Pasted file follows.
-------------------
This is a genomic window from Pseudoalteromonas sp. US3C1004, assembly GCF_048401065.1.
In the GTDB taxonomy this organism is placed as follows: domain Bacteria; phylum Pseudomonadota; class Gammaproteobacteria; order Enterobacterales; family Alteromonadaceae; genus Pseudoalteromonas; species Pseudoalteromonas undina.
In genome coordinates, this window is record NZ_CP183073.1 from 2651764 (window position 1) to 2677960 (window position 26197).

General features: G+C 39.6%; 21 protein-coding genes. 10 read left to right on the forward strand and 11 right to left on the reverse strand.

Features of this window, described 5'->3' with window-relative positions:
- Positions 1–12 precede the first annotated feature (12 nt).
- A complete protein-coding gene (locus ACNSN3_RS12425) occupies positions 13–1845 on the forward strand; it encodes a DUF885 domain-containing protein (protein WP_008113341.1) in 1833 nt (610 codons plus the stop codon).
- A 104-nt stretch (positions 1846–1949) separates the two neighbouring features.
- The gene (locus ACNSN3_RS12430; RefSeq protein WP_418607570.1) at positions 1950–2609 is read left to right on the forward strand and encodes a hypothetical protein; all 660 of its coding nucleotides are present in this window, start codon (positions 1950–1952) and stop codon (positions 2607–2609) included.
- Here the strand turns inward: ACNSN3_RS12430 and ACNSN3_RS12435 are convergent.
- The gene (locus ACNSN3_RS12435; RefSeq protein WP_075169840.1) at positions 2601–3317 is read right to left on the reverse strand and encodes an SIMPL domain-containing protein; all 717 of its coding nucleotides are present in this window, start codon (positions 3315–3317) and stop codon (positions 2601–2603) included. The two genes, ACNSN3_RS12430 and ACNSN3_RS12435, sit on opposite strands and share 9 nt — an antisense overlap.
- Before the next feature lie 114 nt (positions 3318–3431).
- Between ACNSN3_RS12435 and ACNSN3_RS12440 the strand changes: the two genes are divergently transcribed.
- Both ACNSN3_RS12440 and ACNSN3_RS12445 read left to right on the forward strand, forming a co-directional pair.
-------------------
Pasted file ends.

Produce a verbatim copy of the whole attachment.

This is a genomic window from Pseudoalteromonas sp. US3C1004, assembly GCF_048401065.1.
In the GTDB taxonomy this organism is placed as follows: domain Bacteria; phylum Pseudomonadota; class Gammaproteobacteria; order Enterobacterales; family Alteromonadaceae; genus Pseudoalteromonas; species Pseudoalteromonas undina.
In genome coordinates, this window is record NZ_CP183073.1 from 2651764 (window position 1) to 2677960 (window position 26197).

General features: G+C 39.6%; 21 protein-coding genes. 10 read left to right on the forward strand and 11 right to left on the reverse strand.

Features of this window, described 5'->3' with window-relative positions:
- Positions 1–12 precede the first annotated feature (12 nt).
- A complete protein-coding gene (locus ACNSN3_RS12425) occupies positions 13–1845 on the forward strand; it encodes a DUF885 domain-containing protein (protein WP_008113341.1) in 1833 nt (610 codons plus the stop codon).
- A 104-nt stretch (positions 1846–1949) separates the two neighbouring features.
- The gene (locus ACNSN3_RS12430; RefSeq protein WP_418607570.1) at positions 1950–2609 is read left to right on the forward strand and encodes a hypothetical protein; all 660 of its coding nucleotides are present in this window, start codon (positions 1950–1952) and stop codon (positions 2607–2609) included.
- Here the strand turns inward: ACNSN3_RS12430 and ACNSN3_RS12435 are convergent.
- The gene (locus ACNSN3_RS12435; RefSeq protein WP_075169840.1) at positions 2601–3317 is read right to left on the reverse strand and encodes an SIMPL domain-containing protein; all 717 of its coding nucleotides are present in this window, start codon (positions 3315–3317) and stop codon (positions 2601–2603) included. The two genes, ACNSN3_RS12430 and ACNSN3_RS12435, sit on opposite strands and share 9 nt — an antisense overlap.
- Before the next feature lie 114 nt (positions 3318–3431).
- Between ACNSN3_RS12435 and ACNSN3_RS12440 the strand changes: the two genes are divergently transcribed.
- Both ACNSN3_RS12440 and ACNSN3_RS12445 read left to right on the forward strand, forming a co-directional pair.